A fund-raising and public relations pro, Gallina's job initially was to help the theater company erase $320,000 in debt that threatened its very existence. With that task accomplished, playhouse directors decided to ask Gallina to stay on as president.
Gallina, a lover of the arts who's worked in the past for Opera Grand Rapids and the Grand Rapids Art Museum, eagerly accepted.
"I really couldn't turn them down. They are so passionate about the theater and really want it to work," Gallina said. "And I'm always up for a challenge."
The challenge for Gallina, a Spring Lake resident who started with the playhouse on Jan. 28, presently consists of formulating a five-year strategic plan that will chart a new course for Cherry County Playhouse, which faced closure this winter if it had been unable to cover the debt.
Though early in her tenure, Gallina already foresees a future for Cherry County Playhouse that includes forging new corporate partnerships and sponsorships with the business community, as well as ties with performing arts departments at Grand Valley State University, where she works as an adjunct communications professor.
An initiative with the college could include both performance and backstage roles for drama students in annual summer productions and involve students working in fund raising and marketing.
"We're looking at partnering with the university any way we can," she said. "This is summer-stock theater. It's just a fabulous opportunity for the local students to learn from the pros."
On the fund-raising front, Gallina hopes to further Cherry County Playhouse's financial support in West Michigan by focusing on the role the arts play in the area's economic base. Arts are a crucial part of any community's quality of life that helps to lure new businesses and professionals to town, she said.
"The arts play a role in the desirability of an area. You're not going to attract top-notch people if you do not have a good quality of life," Gallina said. "We're all connected. We're all community partners."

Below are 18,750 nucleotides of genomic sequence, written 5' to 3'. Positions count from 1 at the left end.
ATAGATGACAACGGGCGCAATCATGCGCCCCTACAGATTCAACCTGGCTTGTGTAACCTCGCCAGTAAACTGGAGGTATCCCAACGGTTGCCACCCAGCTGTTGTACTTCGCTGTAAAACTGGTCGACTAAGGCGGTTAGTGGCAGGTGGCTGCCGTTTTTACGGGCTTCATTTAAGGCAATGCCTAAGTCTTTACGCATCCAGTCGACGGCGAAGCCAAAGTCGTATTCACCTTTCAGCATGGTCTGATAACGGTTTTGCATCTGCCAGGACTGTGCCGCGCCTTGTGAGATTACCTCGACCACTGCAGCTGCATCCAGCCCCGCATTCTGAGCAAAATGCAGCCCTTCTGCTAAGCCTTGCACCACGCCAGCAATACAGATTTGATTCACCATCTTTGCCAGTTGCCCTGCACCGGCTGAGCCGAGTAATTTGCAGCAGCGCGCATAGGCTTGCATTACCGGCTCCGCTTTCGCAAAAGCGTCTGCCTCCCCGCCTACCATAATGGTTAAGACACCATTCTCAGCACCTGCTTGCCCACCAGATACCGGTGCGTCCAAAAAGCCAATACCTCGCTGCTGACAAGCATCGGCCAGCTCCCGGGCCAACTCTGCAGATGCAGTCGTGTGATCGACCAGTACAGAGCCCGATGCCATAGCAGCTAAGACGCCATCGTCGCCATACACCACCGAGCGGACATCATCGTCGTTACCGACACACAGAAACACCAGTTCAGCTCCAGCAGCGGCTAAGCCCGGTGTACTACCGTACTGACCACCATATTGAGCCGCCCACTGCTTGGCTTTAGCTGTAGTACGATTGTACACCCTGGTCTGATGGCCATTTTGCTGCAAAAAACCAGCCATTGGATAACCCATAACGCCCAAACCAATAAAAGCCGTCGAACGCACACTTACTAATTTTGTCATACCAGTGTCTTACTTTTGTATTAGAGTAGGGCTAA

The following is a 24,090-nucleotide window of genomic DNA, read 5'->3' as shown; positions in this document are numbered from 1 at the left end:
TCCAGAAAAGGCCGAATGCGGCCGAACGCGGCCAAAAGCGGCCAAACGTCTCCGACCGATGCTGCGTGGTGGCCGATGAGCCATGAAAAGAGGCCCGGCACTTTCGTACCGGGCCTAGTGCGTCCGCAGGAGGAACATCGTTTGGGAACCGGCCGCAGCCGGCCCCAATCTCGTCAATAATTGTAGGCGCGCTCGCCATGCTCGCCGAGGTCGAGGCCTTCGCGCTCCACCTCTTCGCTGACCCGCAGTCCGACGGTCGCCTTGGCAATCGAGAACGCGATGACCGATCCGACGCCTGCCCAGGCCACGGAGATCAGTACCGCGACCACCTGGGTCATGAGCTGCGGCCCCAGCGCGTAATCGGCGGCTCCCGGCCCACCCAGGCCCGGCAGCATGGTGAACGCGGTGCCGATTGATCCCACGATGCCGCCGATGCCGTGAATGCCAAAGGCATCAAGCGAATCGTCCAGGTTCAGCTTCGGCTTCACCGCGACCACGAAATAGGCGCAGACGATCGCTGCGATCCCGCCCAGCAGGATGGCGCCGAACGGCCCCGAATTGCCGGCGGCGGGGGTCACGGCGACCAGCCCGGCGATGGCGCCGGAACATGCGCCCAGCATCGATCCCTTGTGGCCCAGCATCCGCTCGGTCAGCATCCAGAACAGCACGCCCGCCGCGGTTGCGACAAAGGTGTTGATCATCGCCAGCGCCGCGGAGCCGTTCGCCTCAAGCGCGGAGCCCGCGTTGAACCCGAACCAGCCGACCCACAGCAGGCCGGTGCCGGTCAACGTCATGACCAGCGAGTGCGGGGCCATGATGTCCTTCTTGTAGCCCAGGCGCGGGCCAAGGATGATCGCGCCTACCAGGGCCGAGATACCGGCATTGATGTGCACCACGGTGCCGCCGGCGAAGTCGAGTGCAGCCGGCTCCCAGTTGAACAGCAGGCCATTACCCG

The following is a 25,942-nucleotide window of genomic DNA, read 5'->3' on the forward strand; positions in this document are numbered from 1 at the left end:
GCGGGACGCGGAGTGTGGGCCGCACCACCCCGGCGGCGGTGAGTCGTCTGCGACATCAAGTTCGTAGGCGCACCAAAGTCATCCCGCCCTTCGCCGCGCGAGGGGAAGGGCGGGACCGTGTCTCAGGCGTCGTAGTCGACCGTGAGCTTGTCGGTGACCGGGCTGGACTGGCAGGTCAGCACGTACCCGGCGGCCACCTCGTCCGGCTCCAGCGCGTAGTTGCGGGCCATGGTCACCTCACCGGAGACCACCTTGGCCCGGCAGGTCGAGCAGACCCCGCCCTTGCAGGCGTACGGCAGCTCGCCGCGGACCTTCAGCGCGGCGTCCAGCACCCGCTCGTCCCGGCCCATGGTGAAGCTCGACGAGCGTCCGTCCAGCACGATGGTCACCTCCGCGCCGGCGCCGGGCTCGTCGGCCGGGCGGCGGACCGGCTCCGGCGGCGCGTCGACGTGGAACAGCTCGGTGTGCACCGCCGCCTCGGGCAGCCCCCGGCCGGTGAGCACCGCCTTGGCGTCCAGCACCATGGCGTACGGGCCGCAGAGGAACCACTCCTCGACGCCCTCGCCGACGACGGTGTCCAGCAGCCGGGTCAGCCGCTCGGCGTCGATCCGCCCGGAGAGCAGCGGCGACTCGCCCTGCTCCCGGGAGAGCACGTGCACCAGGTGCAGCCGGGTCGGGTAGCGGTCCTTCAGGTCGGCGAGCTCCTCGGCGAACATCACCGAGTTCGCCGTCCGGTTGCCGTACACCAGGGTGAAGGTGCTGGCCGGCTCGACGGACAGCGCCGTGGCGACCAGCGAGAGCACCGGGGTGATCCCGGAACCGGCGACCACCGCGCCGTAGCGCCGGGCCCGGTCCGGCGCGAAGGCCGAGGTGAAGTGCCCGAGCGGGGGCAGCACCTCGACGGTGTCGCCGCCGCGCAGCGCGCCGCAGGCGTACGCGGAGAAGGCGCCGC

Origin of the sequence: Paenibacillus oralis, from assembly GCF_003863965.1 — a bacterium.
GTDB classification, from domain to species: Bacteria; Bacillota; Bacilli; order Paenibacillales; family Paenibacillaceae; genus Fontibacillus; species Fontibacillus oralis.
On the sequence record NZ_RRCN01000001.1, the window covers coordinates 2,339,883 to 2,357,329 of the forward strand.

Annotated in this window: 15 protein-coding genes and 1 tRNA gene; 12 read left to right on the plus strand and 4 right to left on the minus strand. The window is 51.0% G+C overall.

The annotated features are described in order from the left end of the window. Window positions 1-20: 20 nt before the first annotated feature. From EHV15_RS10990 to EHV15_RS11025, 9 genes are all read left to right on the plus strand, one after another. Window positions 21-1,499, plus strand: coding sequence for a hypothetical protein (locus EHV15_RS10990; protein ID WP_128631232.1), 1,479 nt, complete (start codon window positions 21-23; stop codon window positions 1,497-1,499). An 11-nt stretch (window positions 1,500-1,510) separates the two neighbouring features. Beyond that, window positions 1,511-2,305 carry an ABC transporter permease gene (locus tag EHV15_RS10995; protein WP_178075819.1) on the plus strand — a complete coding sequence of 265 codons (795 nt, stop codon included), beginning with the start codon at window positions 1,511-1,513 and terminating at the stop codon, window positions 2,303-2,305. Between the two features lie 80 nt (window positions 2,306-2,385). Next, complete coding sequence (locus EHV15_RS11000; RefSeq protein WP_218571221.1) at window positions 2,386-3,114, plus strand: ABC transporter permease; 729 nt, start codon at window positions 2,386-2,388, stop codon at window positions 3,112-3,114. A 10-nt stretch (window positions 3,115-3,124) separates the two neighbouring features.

Taking over at Cherry County Playhouse furthers Gallina's involvement in the arts that includes stints at Opera Grand Rapids and the Grand Rapids Art Museum. The involvement marked a career change for Gallina, who for years worked in the aviation industry.
While she always had an interest in the arts during high school and her early college years, Gallina put it aside when she "got hooked" on aviation.
"It all went by the wayside. It all went into aviation," said Gallina, a licensed pilot whose career includes doing traffic reports from the air for WOOD radio in the mid-1970s
Gallina worked during the 1970s and 1980s with her husband, Robert, who was a partner in the former Northern Air Services Inc. in Grand Rapids. They continued with the company after it was sold to AMR Corp. in 1986.
By 1989, Gallina opted to chart a new course. She decided to return to college and complete a journalism degree she had begun working on at Grand Valley State University in the early 1970s. While working on her undergraduate degree, she started volunteering at the Grand Rapids Art Museum — a move that would eventually lead to a new career path.
"I was tired of aviation and wanted to do something different, and I've always loved the arts," she said. "It kind of evolved from there."
Gallina earned her degree from GVSU in 1993 and worked from 1992 to 1994 as a free-lance writer, before returning to aviation from 1994 to 1995 as office manager and operations administrator at Northern Air in Grand Rapids.
In 1997, after earning a master's degree in communications from Michigan State University, Gallina was offered a full-time position at the Grand Rapids Art Museum as marketing and public relations coordinator. She was later promoted to marketing and PR director.
Leaving the museum in 1999, Gallina joined Wondergem Consulting, a Grand Rapids public relations firm, where the projects she worked on included an Opera Grand Rapids fund-raiser. Her position as project manager and senior consultant at Wondergem led to a position as development director at Opera Grad Rapids, where she worked for about a year until last spring.
During 2001, a friend introduced Gallina to Chris McQuigan, the head of the Community Foundation of Muskegon County. McQuigan passed on Gallina's resume to Mike Olthoff, the chief executive officer of Nichols Paper in Muskegon and chairman of the board for Cherry County Playhouse.
That exchange led to Gallina's work with the company as an adviser as it sought late last year to deal with its heavy debt that threatened its existence. With the problem resolved through a fund-raiser that covered half of the $320,000 and debtors forgiving the remaining amount, the Cherry County board decided to proceed with the planned 2002 season, remain in Muskegon and offer Gallina the position as president.
Attracting her to the position is not only her love for the arts and the potential she believes Cherry County Playhouse holds, but the revitalization going on in Muskegon with its numerous development and redevelopment projects occurring or planned in downtown and the adjacent waterfront.
She calls Muskegon "one of the best kept secrets in West Michigan."
"It's fabulous what's happening here," Gallina said. "This is where it's at. This is where it's going to be."